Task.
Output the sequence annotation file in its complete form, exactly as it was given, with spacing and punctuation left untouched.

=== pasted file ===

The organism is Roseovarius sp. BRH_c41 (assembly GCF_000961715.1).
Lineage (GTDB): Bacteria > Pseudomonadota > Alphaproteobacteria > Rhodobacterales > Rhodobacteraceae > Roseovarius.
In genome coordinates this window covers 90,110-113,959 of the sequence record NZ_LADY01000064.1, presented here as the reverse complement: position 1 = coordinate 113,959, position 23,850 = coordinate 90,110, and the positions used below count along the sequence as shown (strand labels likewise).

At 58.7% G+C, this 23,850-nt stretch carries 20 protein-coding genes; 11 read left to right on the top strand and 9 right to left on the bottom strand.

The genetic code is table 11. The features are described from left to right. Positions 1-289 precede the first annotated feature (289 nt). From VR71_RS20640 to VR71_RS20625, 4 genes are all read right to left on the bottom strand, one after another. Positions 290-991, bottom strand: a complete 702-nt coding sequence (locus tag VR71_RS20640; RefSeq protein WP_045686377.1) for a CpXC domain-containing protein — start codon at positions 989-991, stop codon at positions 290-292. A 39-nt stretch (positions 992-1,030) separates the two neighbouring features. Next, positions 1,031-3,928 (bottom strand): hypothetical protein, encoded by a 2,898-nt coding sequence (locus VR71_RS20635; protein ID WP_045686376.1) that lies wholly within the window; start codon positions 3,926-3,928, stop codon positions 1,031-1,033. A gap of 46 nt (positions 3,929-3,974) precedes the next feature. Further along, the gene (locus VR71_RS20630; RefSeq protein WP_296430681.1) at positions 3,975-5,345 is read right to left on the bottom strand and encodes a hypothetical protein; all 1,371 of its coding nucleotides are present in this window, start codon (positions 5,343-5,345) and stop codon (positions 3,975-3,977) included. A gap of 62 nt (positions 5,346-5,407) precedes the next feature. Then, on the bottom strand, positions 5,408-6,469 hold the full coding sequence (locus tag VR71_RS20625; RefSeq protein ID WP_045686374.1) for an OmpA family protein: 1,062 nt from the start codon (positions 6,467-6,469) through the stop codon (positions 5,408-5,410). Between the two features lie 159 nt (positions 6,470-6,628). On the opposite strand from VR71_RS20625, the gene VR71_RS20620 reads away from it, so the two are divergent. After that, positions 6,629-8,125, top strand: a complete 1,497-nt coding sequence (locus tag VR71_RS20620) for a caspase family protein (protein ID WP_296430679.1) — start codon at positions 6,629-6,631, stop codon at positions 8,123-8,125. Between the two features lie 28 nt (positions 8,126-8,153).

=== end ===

The organism is Roseovarius sp. BRH_c41 (assembly GCF_000961715.1).
Lineage (GTDB): Bacteria > Pseudomonadota > Alphaproteobacteria > Rhodobacterales > Rhodobacteraceae > Roseovarius.
In genome coordinates this window covers 90,110-113,959 of the sequence record NZ_LADY01000064.1, presented here as the reverse complement: position 1 = coordinate 113,959, position 23,850 = coordinate 90,110, and the positions used below count along the sequence as shown (strand labels likewise).

At 58.7% G+C, this 23,850-nt stretch carries 20 protein-coding genes; 11 read left to right on the top strand and 9 right to left on the bottom strand.

The genetic code is table 11. The features are described from left to right. Positions 1-289 precede the first annotated feature (289 nt). From VR71_RS20640 to VR71_RS20625, 4 genes are all read right to left on the bottom strand, one after another. Positions 290-991, bottom strand: a complete 702-nt coding sequence (locus tag VR71_RS20640; RefSeq protein WP_045686377.1) for a CpXC domain-containing protein — start codon at positions 989-991, stop codon at positions 290-292. A 39-nt stretch (positions 992-1,030) separates the two neighbouring features. Next, positions 1,031-3,928 (bottom strand): hypothetical protein, encoded by a 2,898-nt coding sequence (locus VR71_RS20635; protein ID WP_045686376.1) that lies wholly within the window; start codon positions 3,926-3,928, stop codon positions 1,031-1,033. A gap of 46 nt (positions 3,929-3,974) precedes the next feature. Further along, the gene (locus VR71_RS20630; RefSeq protein WP_296430681.1) at positions 3,975-5,345 is read right to left on the bottom strand and encodes a hypothetical protein; all 1,371 of its coding nucleotides are present in this window, start codon (positions 5,343-5,345) and stop codon (positions 3,975-3,977) included. A gap of 62 nt (positions 5,346-5,407) precedes the next feature. Then, on the bottom strand, positions 5,408-6,469 hold the full coding sequence (locus tag VR71_RS20625; RefSeq protein ID WP_045686374.1) for an OmpA family protein: 1,062 nt from the start codon (positions 6,467-6,469) through the stop codon (positions 5,408-5,410). Between the two features lie 159 nt (positions 6,470-6,628). On the opposite strand from VR71_RS20625, the gene VR71_RS20620 reads away from it, so the two are divergent. After that, positions 6,629-8,125, top strand: a complete 1,497-nt coding sequence (locus tag VR71_RS20620) for a caspase family protein (protein ID WP_296430679.1) — start codon at positions 6,629-6,631, stop codon at positions 8,123-8,125. Between the two features lie 28 nt (positions 8,126-8,153).